Beware of Misleading Career Tests


Most career tests on the internet are likely to misinform you about your personality strengths and recommend careers that do not fit you – adversely affecting your school, college or career success.

Here are two that are widely used,

Interest Profiler (1999). If your dominant Holland personality type is Enterprising and you take the O*Net Interest Profiler, there is a good chance it will wrongly tell you that your dominant personality is Artistic — a very different personality (IP User's Guide, pg. 43).

It misleads you into thinking you are something you are not and, then, matches you with Artistic occupations that don't fit you.

It is what professionals call an "invalid" measure.

The Interest Profiler (IP) is widely used by state and federal agencies and schools. Companies package it in their online career and college guidance products they license to schools, colleges, and libraries (sometimes giving it a different name).

Another form of the IP, the Interest Profiler Short Form, was published in 2010 that the authors say overcomes the problems of the IP Long Form.

Unfortunately, there are no studies published in scientific journals regarding the long or short form of the IP test. When this is done, you know there has been a "blind," peer review by experts in the field. This is expected for any respected test. It's common sense. You want to say, "Yes," with confidence to the question, "Does this test truly measure the Holland personality types?"

Career Clusters Interest Survey. The CCIS is widely promoted by states, the federal government, and companies to assess students' interests and guide them in choosing one of the U.S. Department of Education's 16 Career Clusters (and Pathways).

The only scientific study investigating its validity showed that it does it not measure interests in the Data/Idea area — four of the six Holland personality types: Enterprising, Conventional, Artistic, and Investigative. (Prime & Tracey, 2010).

Pseudo-career tests like these go by a variety of names, like — sorter, finder, quiz, survey, zone, path, and color. Unsupported claims about their validity are frequently made.

If you or your child has taken a career test over the past 15 years, there is a good chance you have been told that your interests are something they are not, and directed toward careers or college majors that do not fit your personality.

All of this is really unfortunate because valid career tests can help you be successful in school, college, and your career.

Tips for Choosing a Good Career Test

  1. Check to see if there is an online professional manual, like The Career Key that cites studies in scientific journals. That is a good sign.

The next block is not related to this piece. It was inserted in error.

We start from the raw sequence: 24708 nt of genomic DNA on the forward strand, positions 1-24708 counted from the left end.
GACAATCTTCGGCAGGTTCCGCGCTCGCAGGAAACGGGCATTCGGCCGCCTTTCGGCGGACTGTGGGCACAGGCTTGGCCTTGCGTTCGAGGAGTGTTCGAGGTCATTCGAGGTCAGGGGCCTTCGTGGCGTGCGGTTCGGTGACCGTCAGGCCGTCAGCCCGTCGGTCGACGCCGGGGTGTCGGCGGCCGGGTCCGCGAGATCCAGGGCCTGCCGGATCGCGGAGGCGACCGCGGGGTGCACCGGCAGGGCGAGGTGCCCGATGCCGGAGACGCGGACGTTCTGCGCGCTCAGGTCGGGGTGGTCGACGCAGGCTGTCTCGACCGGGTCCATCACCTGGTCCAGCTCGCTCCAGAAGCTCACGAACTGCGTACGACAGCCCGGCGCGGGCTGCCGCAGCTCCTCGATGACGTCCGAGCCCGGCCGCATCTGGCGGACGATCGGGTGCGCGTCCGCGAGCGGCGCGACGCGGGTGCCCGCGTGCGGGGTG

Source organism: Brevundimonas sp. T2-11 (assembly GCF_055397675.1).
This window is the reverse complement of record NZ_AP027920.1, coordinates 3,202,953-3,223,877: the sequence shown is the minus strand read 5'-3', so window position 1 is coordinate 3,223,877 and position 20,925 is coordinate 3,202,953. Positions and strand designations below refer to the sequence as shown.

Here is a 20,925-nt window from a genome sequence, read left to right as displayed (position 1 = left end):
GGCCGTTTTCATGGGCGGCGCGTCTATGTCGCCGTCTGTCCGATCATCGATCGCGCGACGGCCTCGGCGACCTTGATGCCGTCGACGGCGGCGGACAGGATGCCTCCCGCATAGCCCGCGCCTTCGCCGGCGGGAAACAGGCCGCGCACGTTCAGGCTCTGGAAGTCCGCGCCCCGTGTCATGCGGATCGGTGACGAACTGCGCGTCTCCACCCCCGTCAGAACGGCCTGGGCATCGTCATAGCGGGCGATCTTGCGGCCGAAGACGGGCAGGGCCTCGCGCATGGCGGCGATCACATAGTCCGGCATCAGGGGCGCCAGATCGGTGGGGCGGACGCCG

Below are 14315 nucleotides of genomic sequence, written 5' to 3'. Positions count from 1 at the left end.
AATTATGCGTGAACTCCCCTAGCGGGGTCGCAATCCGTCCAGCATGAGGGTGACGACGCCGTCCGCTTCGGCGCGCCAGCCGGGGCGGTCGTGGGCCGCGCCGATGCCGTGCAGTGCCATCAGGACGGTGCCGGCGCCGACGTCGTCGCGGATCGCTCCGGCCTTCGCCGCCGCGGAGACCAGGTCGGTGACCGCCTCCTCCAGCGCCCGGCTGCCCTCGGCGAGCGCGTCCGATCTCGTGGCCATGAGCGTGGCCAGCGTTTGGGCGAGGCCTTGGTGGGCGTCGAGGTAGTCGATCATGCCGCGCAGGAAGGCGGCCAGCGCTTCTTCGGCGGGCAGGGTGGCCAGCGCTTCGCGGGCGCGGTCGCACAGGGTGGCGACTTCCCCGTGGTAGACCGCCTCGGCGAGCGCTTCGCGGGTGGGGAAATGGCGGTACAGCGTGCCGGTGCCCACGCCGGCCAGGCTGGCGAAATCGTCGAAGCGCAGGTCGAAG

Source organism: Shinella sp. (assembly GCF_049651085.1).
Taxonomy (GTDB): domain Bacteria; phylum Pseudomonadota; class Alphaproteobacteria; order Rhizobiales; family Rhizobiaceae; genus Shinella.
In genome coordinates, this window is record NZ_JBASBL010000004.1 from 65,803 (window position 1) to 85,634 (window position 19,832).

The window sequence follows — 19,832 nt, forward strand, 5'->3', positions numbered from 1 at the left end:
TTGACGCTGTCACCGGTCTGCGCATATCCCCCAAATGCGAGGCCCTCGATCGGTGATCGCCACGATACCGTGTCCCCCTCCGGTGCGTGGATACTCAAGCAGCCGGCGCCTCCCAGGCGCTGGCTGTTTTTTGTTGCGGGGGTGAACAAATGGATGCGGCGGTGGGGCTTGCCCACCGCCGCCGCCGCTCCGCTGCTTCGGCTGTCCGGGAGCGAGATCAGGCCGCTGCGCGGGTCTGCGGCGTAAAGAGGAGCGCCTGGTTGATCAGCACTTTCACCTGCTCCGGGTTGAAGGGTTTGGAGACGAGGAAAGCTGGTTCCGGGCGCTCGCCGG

2. If you or your child is in a school that subscribes to an online educational or career guidance system, ask the principal or school counselor if the there are published studies in scientific journals that support the validity of the career measure it uses.
  3. Be wary of endorsements by professional organizations or links from their web pages. Unfortunately, they are often unreliable.
  4. Use a valid measure. Besides The Career Key, the following are valid measures of Holland's interests/personality types: Vocational Preference Inventory, Self-Directed Search, Strong Interest Inventory, Campbell Interest and Skills Survey, and ACT's UNIACT.
  5. Keep in mind that no test can tell you what to do. But, they can help you:
    • Learn about yourself,
    • Identify promising careers, training programs, or college majors and,
    • Make a good decision.
  6. Seek the help of a professionally trained career counselor who recognizes the importance of test validity.


  1. Valid career measures can help you make good choices about school, college, and your career.

    Studies of college students over the past ten years show that with a good personality-major match you are likely to,
    • Earn higher grades,
    • Stick with your choice of major through graduation,
    • Graduate on time, and
    • Be more satisfied and successful in your career.
    Read Choosing a College Major Based on Your Personality What does the research say? for more.
  2. A recent ACT college choice report shows that only 1 out of 3 high school graduating students are planning on college majors that are a good fit with their interests. This puts the remaining 2/3 at risk.
  3. Some in the counseling field advise using "informal assessments" like the CCIS "just for exploration"; that it is good way to stimulate career exploration; validity is a not an issue. Questionable advice.

    Studies show that,
    • Students' Holland RIASEC interests in the 8th through 12 grade show a high degree of stablity (Tracey, Robbins & Hofsess, 2005), so middle school students are ready to start serious exploration, and the,
    • Decisions they make at this age will affect their future school and career success.
  4. Valid career measures require years of scientific study. The results are reported in scientific, journals. Before being approved for publication, they are reviewed anonymously and independently by scientists in the field. This takes time and money.
  5. For greater depth, read Caution: Internet-Based Assessments May be Hazardous to Your Career, published by the National Career Development Association, and Personality-College Major Match and Student Success. A Guide for Professionals Helping Youth and Adults Who are in College or are College-Bound.